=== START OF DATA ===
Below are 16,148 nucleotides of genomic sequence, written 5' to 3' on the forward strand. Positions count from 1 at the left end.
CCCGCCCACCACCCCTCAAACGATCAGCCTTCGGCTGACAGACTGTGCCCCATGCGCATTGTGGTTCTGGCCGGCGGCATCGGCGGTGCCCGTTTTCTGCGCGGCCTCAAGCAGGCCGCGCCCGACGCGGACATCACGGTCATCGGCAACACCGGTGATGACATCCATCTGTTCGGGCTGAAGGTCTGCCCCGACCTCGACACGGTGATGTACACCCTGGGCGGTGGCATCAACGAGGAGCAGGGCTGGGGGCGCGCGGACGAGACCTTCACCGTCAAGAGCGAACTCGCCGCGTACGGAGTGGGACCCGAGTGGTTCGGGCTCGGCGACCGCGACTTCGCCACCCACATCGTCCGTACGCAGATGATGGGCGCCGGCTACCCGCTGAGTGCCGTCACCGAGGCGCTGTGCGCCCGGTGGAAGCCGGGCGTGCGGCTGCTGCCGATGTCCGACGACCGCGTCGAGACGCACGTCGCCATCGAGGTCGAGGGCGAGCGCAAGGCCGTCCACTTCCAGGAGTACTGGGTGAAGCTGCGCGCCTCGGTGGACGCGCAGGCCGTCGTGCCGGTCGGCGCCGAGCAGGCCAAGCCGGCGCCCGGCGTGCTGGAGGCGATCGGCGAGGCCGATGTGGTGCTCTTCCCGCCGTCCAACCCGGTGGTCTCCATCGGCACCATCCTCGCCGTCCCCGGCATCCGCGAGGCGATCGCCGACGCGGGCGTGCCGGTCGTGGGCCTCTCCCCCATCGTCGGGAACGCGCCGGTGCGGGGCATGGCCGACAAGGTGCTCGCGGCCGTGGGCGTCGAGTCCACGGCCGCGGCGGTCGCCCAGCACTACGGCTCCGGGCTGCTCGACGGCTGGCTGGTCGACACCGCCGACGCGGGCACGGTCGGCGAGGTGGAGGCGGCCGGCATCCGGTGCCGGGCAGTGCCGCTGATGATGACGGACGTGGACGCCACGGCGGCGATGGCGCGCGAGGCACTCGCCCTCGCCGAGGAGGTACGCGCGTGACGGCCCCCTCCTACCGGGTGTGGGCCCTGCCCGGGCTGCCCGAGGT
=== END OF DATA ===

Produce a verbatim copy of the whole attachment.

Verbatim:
Below are 16,148 nucleotides of genomic sequence, written 5' to 3' on the forward strand. Positions count from 1 at the left end.
CCCGCCCACCACCCCTCAAACGATCAGCCTTCGGCTGACAGACTGTGCCCCATGCGCATTGTGGTTCTGGCCGGCGGCATCGGCGGTGCCCGTTTTCTGCGCGGCCTCAAGCAGGCCGCGCCCGACGCGGACATCACGGTCATCGGCAACACCGGTGATGACATCCATCTGTTCGGGCTGAAGGTCTGCCCCGACCTCGACACGGTGATGTACACCCTGGGCGGTGGCATCAACGAGGAGCAGGGCTGGGGGCGCGCGGACGAGACCTTCACCGTCAAGAGCGAACTCGCCGCGTACGGAGTGGGACCCGAGTGGTTCGGGCTCGGCGACCGCGACTTCGCCACCCACATCGTCCGTACGCAGATGATGGGCGCCGGCTACCCGCTGAGTGCCGTCACCGAGGCGCTGTGCGCCCGGTGGAAGCCGGGCGTGCGGCTGCTGCCGATGTCCGACGACCGCGTCGAGACGCACGTCGCCATCGAGGTCGAGGGCGAGCGCAAGGCCGTCCACTTCCAGGAGTACTGGGTGAAGCTGCGCGCCTCGGTGGACGCGCAGGCCGTCGTGCCGGTCGGCGCCGAGCAGGCCAAGCCGGCGCCCGGCGTGCTGGAGGCGATCGGCGAGGCCGATGTGGTGCTCTTCCCGCCGTCCAACCCGGTGGTCTCCATCGGCACCATCCTCGCCGTCCCCGGCATCCGCGAGGCGATCGCCGACGCGGGCGTGCCGGTCGTGGGCCTCTCCCCCATCGTCGGGAACGCGCCGGTGCGGGGCATGGCCGACAAGGTGCTCGCGGCCGTGGGCGTCGAGTCCACGGCCGCGGCGGTCGCCCAGCACTACGGCTCCGGGCTGCTCGACGGCTGGCTGGTCGACACCGCCGACGCGGGCACGGTCGGCGAGGTGGAGGCGGCCGGCATCCGGTGCCGGGCAGTGCCGCTGATGATGACGGACGTGGACGCCACGGCGGCGATGGCGCGCGAGGCACTCGCCCTCGCCGAGGAGGTACGCGCGTGACGGCCCCCTCCTACCGGGTGTGGGCCCTGCCCGGGCTGCCCGAGGT